Vegetable Oils To Avoid?
Are some vegetable oils less healthy than others?
Andrew Weil, M.D. |October 14, 2022
Vegetable oils are derived from plants — fruits, seeds, grains, and nuts. Those that are derived from seeds and grains — such as sunflower, safflower, and corn oils — are typically high in linoleic acid, a polyunsaturated, omega-6 fatty acid that’s been shown to increase inflammation in the body. Although seed oils were widely introduced into our diet only in the last century, they are now among the most consumed foods in the world. Today, you’ll find them, especially cheap, refined soybean oil, in almost all processed foods, from packaged snacks and fast food to baby formula.
There are two major reasons to avoid seed oils. The first is their effects on health. It’s no coincidence that the worldwide incidence of cardiovascular disease, diabetes, and other chronic conditions has risen steadily along with consumption of seed oils. While small amounts of omega-6 fats are necessary for optimal health, too much of them contributes to chronic inflammation. That’s especially true if you’re consuming more pro-inflammatory omega-6 fats than anti-inflammatory omega-3 fats — something that’s all too easy these days. The linoleic acid in vegetable oils also oxidizes easily — especially when heated — which can lead to cellular damage from free radicals.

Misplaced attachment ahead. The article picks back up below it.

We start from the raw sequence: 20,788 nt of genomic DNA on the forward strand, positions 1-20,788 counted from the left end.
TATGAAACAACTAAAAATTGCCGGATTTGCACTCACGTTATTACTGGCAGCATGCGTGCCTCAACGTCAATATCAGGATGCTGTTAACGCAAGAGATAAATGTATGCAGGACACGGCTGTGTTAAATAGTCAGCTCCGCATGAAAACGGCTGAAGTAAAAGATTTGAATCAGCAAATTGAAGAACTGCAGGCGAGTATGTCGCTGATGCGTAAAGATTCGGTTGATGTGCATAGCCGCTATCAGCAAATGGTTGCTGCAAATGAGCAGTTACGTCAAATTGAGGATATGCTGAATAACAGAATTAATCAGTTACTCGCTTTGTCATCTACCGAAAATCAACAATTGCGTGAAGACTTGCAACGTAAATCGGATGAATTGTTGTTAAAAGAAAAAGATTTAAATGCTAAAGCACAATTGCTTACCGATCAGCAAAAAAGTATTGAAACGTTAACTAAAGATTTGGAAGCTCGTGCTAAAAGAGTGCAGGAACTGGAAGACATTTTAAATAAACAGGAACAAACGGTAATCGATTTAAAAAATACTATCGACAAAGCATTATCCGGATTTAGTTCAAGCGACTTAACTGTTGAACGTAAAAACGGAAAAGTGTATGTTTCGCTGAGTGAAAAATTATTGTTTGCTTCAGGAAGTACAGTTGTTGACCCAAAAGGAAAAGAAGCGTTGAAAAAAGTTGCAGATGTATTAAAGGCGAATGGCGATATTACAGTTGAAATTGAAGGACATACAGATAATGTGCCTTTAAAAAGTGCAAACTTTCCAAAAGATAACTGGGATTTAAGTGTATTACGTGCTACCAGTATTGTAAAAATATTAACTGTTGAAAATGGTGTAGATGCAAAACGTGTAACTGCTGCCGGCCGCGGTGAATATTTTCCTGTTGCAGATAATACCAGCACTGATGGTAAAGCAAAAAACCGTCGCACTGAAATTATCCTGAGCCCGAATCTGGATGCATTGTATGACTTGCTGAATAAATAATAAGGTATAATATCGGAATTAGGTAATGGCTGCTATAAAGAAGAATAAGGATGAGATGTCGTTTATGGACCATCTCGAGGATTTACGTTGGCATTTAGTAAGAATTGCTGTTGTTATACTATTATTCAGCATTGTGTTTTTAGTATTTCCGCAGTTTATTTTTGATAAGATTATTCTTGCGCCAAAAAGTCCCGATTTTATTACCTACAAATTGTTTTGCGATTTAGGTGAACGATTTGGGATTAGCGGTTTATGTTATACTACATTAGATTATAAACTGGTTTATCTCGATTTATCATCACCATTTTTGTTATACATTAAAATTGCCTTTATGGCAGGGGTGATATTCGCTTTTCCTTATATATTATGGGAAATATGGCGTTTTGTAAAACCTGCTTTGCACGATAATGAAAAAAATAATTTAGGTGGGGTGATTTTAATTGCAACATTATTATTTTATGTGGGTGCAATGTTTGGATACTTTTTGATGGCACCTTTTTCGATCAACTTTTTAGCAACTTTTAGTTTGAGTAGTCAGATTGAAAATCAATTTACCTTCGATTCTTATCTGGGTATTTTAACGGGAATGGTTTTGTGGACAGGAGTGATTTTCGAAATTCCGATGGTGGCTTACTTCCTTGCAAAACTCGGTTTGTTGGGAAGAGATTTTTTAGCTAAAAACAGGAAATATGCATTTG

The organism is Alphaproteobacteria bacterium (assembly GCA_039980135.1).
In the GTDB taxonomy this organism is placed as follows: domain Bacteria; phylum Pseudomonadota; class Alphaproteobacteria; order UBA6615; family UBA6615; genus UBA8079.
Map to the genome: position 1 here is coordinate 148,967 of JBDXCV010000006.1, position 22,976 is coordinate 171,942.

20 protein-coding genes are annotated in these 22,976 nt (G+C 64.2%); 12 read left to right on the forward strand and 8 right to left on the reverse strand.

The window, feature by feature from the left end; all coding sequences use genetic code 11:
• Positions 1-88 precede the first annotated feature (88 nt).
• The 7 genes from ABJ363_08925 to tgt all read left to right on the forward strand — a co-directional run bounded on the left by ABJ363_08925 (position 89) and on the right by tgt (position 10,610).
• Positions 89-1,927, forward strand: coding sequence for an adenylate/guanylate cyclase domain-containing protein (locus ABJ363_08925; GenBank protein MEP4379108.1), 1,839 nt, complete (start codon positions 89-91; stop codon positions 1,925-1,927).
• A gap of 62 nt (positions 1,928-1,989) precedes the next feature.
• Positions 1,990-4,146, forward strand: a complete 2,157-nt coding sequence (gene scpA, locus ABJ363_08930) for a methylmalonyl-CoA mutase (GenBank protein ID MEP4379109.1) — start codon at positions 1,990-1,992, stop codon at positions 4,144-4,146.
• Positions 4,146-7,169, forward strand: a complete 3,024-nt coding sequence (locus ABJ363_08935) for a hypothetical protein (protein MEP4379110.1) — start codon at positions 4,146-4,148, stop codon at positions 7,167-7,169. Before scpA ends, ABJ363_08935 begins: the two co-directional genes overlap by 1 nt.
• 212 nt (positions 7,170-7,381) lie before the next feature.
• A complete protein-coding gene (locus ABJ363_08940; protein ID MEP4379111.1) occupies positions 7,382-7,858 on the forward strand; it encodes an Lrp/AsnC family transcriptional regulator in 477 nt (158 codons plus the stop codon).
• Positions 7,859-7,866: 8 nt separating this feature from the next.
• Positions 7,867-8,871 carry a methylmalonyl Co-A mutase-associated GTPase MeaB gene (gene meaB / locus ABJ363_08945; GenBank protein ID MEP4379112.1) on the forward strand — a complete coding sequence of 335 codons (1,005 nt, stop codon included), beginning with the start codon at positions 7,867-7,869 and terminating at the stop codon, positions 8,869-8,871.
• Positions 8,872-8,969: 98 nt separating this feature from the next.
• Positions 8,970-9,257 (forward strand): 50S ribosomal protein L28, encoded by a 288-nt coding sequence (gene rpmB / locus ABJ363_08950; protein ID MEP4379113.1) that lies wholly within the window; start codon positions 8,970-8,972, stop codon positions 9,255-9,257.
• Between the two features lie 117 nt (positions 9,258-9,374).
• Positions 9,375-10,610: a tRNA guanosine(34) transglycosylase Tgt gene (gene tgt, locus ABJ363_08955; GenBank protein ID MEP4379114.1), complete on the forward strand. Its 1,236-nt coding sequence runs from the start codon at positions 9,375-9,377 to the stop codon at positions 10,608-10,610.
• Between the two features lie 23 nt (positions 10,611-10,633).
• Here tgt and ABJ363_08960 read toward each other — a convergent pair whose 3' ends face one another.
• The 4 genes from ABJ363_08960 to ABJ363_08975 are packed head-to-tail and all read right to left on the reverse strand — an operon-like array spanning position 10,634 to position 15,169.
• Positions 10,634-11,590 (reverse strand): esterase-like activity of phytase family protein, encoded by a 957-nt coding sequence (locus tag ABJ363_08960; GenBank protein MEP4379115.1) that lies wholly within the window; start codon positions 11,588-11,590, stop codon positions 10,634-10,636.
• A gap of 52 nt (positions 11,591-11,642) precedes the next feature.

The other reason I recommend avoiding seed oils is only recently becoming more widely known. Their production has a major impact on the environment: It’s a leading driver of mass deforestation, soil erosion, water consumption, carbon emissions, and loss of biodiversity. In fact, two of the top three contributors to global deforestation are seed oils.
In my opinion, some of the worst of these — both for your health and for the health of the planet — are sunflower, safflower, corn, cottonseed, soy, rice bran, and canola oil. Instead, I recommend using fruit oils (olive and avocado) and the newly available cultured oil made from fermented cultures of micro-organisms, all of which are high in healthy monounsaturated fat.
Andrew Weil, M.D.
Caporuscio J. “What are the most healthful oils?” Medical News Today, March 30, 2019. https://www.medicalnewstoday.com/articles/324844